12-Year-Old vulnerability in Windows Defender risked 1 billion devices

12-Year-Old vulnerability in Windows Defender risked 1 billion devices

A critical security vulnerability was identified in Windows Defender, an anti-malware component of Microsoft Windows that comes pre-installed with every copy of Windows. This number is over 1 billion devices.


This vulnerability could let attackers carry out sophisticated attacks by enabling malicious escalation of privileges


SEE: 17-year-old “wormable” SigRed vulnerability in Windows servers


What’s worth noting is that the vulnerability went unnoticed for over twelve years and only recently discovered for the very first time. The reason it went unnoticed for so long was the very specific nature of the mechanism required to activate it.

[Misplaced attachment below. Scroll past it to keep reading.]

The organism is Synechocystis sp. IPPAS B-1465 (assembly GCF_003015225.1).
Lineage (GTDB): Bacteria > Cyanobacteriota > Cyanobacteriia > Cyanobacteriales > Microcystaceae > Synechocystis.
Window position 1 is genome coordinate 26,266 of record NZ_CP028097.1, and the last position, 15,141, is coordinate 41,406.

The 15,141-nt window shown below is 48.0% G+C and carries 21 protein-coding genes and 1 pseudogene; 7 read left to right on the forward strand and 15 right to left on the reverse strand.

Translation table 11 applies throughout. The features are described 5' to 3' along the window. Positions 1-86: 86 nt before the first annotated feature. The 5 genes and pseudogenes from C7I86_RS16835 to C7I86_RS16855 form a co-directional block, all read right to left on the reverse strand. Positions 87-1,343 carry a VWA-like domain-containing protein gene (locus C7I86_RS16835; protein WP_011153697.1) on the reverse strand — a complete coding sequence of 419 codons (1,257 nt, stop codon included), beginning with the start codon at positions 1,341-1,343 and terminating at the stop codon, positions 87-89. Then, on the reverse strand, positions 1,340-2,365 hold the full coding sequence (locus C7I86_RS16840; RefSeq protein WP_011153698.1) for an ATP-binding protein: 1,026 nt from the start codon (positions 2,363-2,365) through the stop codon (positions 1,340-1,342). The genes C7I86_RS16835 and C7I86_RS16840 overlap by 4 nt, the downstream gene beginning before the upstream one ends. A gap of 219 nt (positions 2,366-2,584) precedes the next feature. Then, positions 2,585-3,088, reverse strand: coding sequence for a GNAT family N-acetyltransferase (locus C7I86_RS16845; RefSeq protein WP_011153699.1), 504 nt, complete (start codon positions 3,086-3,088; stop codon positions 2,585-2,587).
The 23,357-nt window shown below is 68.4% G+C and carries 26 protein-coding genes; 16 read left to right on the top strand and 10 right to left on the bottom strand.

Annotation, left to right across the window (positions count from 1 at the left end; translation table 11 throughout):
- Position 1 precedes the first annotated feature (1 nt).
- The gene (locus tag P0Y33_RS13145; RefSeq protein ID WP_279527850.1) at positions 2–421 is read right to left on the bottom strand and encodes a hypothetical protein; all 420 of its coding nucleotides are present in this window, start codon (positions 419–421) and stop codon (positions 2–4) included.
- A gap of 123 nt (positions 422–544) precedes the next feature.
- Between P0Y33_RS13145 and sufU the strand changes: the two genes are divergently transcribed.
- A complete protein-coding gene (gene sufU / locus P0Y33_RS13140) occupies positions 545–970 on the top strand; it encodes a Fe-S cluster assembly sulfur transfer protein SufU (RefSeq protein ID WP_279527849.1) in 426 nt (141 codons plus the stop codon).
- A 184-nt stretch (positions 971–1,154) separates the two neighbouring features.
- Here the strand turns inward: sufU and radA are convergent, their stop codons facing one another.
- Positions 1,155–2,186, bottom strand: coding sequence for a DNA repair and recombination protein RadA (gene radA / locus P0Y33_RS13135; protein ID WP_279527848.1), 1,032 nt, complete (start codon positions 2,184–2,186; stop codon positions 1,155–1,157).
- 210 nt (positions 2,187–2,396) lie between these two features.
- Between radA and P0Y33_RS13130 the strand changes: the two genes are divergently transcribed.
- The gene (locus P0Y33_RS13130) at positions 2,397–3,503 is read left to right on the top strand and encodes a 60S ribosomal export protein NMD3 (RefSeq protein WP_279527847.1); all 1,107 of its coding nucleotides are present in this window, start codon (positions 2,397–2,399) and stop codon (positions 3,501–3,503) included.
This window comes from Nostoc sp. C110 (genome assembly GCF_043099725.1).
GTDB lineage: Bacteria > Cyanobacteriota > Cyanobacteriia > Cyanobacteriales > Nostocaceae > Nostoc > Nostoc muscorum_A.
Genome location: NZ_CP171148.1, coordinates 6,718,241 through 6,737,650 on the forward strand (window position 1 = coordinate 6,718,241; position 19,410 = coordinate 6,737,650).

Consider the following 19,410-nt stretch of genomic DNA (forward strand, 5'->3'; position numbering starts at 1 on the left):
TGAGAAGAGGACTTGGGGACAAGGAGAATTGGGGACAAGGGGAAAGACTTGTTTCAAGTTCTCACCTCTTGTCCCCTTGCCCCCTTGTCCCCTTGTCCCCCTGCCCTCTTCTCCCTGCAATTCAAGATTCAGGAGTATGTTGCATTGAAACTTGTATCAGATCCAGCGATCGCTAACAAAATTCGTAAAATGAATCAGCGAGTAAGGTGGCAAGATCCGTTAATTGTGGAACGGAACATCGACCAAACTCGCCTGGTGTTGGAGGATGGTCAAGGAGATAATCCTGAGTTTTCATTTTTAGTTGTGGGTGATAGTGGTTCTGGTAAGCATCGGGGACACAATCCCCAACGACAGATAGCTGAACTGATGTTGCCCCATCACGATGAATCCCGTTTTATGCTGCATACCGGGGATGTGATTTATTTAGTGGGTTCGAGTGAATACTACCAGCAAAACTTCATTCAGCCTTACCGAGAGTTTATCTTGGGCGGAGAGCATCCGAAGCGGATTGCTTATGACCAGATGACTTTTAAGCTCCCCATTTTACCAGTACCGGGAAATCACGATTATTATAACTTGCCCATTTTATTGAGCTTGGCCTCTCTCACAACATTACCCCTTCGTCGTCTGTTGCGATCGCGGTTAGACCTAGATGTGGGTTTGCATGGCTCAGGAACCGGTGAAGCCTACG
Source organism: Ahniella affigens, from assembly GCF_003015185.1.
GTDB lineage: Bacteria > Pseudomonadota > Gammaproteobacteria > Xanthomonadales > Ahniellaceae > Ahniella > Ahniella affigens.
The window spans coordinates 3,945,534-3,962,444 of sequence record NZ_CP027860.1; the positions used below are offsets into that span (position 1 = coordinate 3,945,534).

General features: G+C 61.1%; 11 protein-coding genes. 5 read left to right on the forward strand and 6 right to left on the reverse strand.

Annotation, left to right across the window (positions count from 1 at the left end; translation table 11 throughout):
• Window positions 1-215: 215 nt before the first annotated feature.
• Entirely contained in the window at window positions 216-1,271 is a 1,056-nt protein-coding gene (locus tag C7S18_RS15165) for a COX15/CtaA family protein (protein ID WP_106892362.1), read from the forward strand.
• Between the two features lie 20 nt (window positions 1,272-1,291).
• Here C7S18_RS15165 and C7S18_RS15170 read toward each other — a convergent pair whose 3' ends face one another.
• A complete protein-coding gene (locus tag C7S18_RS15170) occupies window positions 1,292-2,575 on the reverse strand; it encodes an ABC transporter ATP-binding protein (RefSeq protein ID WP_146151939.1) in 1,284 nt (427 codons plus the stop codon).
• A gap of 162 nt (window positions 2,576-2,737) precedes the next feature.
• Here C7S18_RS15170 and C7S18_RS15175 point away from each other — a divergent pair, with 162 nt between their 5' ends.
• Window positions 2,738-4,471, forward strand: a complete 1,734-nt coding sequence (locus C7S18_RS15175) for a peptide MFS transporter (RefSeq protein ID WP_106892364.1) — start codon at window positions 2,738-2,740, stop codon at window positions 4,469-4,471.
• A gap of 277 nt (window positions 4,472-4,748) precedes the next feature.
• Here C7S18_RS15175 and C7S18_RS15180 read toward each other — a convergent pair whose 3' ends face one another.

Technical Details


Windows Defender has a redemption process used by its driver called “BTR.sys”. This driver takes care of any malicious system and registry files created from kernel mode. For this purpose, the driver maintains a log of all the operations done by a specific file by creating a handle on it. The issue is within the method of the handle creation.





Image Sourced from SentinelLabs



According to a blog post published by researchers at Sentinel Labs, in order to clean the “ri4d” register, it was XORed with itself. By this method, the constant “FILE_SUPERSEDE” is always present in the parameter “CreateDisposition”. The transaction that creates the file after deleting the original one is “FILE_SUPERSEDE”. It can be seen in the image that it does not confirm whether it is a file or a link.

In this way, an attacker can create a link ..